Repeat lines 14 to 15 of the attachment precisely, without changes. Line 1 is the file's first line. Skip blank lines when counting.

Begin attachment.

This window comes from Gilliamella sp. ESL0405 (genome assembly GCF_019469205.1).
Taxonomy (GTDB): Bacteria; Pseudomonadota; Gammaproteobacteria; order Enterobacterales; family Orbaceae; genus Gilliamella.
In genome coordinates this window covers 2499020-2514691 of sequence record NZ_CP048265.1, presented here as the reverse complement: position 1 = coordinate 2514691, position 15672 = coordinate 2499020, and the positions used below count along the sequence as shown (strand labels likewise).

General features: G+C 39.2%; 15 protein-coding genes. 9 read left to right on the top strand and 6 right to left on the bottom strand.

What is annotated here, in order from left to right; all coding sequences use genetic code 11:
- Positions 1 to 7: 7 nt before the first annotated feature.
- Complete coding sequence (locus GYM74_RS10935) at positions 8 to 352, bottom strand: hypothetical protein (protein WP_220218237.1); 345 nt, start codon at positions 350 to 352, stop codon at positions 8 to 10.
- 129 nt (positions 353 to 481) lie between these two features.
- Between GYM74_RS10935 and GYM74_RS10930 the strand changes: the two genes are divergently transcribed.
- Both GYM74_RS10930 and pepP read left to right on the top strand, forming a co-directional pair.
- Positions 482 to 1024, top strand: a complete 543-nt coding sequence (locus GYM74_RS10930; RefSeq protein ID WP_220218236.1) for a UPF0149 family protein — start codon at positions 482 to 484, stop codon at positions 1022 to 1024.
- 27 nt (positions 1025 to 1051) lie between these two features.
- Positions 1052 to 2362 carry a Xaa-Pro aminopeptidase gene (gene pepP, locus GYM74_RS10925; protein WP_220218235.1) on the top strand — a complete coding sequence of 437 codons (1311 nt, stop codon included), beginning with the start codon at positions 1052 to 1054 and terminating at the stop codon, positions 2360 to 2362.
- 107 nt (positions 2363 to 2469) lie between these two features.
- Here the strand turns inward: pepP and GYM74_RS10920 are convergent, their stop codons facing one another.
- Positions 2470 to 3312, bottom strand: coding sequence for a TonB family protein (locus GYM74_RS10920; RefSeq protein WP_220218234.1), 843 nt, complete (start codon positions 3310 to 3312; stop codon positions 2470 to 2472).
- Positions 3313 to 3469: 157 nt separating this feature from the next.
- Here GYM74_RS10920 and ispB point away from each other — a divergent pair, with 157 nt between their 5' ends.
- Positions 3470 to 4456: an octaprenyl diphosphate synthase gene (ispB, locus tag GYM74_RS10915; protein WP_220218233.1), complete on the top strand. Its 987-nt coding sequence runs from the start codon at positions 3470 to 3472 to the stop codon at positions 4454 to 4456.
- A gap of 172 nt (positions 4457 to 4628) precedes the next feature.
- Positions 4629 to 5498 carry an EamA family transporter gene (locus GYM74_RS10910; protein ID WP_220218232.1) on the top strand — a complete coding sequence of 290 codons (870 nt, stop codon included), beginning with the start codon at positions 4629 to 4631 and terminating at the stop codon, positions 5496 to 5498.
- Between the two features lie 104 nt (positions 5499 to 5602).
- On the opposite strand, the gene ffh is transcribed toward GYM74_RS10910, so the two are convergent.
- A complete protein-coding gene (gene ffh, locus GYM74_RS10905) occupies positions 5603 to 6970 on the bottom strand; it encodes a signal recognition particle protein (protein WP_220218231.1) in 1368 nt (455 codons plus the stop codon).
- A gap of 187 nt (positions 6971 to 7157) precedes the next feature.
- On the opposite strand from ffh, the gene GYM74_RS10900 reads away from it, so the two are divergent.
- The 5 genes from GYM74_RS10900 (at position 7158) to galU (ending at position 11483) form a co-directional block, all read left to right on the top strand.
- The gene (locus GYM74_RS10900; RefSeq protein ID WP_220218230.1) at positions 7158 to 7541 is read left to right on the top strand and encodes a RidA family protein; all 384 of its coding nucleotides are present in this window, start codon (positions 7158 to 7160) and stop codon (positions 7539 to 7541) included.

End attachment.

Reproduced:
- 107 nt (positions 2363 to 2469) lie between these two features.
- Here the strand turns inward: pepP and GYM74_RS10920 are convergent, their stop codons facing one another.